Re: Re: ceiling heights
From: Racheli Gai (rachelisonoracohousing.com)
Date: Mon, 6 Feb 2006 12:18:29 -0800 (PST)
Here at Sonora Cohousing (Tucson), we chose to have 9' high ceilings in the units which
have a second floor.  (There are sloping ceilings on the second floor).
Our reasoning was that adding one foot to the standard will make a significant psychological difference, in that it will make the place seem more spacious. Since cohousing homes tend to be on the small size (by American standards) - making it easier for people to live comfortably in small spaces seem like a good idea. While I had occasion to regret some
of the choices we made, this isn't one of them.

R.


On Feb 6, 2006, at 12:51 PM, Jenny Williams wrote:

Cooling is slightly more of an issue here than heat.  But we'll also
have a whole house fan, that can suck the hot air out in the evening
during the summer.  My only real concern is the kitchen/eating/living
room portion of our house, which will be all open.  I'm not sure how
that would look with 8' ceilings, even with soffits strategically
placed.

jenny

-----Original Message-----
From: Prescott Nichols [mailto:pnichols [at] indigoarch.com]
Sent: Monday, February 06, 2006 11:21 AM
To: 'Cohousing-L'
Subject: RE: [C-L]_ Re: ceiling heights


James makes a good point about the economy of 8'-high ceilings.
Everything in the residential construction trade fits that by default.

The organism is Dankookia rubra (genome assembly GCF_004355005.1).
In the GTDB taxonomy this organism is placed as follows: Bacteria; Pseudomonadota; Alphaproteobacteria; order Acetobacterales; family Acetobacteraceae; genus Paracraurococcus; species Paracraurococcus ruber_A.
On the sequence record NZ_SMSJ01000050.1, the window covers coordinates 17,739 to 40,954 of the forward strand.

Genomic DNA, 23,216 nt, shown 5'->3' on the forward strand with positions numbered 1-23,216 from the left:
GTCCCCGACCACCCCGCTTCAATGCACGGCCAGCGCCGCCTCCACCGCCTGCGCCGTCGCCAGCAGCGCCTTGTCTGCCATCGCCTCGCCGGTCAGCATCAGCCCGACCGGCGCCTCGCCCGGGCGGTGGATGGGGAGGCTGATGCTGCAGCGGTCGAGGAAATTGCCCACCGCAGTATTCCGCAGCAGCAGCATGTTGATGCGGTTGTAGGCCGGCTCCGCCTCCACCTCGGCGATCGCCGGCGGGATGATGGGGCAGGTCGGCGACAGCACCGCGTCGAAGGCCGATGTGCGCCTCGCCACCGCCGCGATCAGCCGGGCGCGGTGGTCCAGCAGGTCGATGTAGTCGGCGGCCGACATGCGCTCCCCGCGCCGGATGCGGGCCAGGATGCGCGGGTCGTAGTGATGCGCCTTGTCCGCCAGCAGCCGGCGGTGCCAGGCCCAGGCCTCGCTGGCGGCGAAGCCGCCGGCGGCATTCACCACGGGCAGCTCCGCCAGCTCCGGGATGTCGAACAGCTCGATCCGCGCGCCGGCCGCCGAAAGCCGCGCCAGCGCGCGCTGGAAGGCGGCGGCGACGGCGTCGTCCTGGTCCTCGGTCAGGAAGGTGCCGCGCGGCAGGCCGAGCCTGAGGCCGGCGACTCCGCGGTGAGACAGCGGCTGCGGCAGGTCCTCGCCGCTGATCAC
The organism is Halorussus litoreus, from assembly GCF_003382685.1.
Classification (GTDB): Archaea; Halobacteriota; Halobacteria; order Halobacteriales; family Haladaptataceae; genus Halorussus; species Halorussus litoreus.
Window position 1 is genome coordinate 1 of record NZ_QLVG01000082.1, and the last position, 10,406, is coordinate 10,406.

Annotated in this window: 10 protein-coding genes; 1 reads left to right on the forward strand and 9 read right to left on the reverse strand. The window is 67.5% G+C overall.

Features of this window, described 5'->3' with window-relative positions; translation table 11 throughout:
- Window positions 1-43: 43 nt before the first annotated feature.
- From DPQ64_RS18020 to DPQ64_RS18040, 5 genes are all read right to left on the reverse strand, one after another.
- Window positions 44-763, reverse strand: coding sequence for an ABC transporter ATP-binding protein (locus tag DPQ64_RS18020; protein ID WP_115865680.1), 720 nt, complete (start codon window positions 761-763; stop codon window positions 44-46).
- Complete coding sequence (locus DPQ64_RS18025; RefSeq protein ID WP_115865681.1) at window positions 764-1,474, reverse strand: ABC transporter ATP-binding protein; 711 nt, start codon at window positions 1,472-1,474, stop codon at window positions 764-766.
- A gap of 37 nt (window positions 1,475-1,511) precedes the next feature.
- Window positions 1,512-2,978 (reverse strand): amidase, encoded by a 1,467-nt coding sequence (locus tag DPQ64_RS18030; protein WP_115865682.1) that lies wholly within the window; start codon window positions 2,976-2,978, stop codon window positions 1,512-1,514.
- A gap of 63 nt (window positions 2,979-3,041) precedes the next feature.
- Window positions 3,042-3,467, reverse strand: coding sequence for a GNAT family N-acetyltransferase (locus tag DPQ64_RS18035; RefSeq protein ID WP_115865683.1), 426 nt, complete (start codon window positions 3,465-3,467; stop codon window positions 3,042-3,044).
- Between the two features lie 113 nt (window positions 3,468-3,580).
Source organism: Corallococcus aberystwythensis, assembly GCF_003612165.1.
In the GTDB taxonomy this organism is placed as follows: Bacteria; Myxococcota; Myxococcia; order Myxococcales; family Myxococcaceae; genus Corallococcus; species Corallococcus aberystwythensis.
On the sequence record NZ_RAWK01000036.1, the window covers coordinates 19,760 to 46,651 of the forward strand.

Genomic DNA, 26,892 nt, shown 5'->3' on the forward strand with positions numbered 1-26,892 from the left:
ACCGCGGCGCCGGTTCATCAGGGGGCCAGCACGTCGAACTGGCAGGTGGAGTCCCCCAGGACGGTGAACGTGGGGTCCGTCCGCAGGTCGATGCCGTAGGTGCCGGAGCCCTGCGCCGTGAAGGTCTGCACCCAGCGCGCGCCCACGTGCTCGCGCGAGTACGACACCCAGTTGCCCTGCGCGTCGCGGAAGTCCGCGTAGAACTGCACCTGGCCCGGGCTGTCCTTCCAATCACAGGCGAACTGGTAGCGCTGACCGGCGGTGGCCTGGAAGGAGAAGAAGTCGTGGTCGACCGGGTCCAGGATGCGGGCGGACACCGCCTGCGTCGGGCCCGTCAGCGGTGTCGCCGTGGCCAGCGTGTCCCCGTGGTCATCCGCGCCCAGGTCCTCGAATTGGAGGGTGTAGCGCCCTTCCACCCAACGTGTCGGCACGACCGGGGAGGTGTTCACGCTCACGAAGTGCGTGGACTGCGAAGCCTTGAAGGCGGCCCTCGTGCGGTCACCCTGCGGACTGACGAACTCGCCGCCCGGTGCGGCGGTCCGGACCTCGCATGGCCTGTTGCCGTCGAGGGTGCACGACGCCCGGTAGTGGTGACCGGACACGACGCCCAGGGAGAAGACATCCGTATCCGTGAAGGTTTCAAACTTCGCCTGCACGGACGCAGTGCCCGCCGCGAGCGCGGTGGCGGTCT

I would hesitate to equate higher ceilings with SUVs and McMansions,
however. A 10-foot ceiling permits transom windows which will bring
daylight deeper into the room than lower windows. Make those transoms
operable and now you can take advantage of the height to "stack
ventilate" the high warm air from the building at night. These qualities
increase the livability and energy efficiency of the home.

Small rooms do fine with 8-foot ceilings, and can even seem distorted
with anything higher, but a typical cohousing living & dining space will
benefit from higher ceilings. That said, if heat loss, not cooling, is
your biggest concern, then the lower ceilings might make more sense for
the bigger rooms, too.

Prescott


-----Original Message-----
From: James Kacki [mailto:jimkacki [at] mts.net]
Sent: Sunday, February 05, 2006 3:08 PM
To: jenny [at] holodeck.com; Cohousing-L
Subject: [C-L]_ Re: ceiling heights


Jenny, -8' is very standard. Building materials come in 8' lengths
economically.  It seems that the push for higher ceilings came about in
the same way that the push for bigger cars, bigger garages, bigger
houses etc. came about; i.e. material suppliers, developers, contractors

etc. convincing people that they really need higher ceilings, bigger
this, more of that, for a truly fulfilled life.
As an architect, my opinion is that if you have the money and want to
spend it, go for 9' ceilings or 10' ceilings if it will make you happy.
  However, my experience has been that 8' ceilings are perfectly fine
and that spatial interplay, window/light manipulation, occasional high
(even double height) spaces located for maximum effect will give you
more 'bang for the buck' than an uninspired design with 9' ceilings.
That's just my opinion, others may disagree, -good luck with your home
design, & keep dreaming!
James


_________________________________________________________________
Cohousing-L mailing list -- Unsubscribe, archives and other info at:
http://www.cohousing.org/cohousing-L/




_________________________________________________________________
Cohousing-L mailing list -- Unsubscribe, archives and other info at:
http://www.cohousing.org/cohousing-L/




Results generated by Tiger Technologies Web hosting using MHonArc.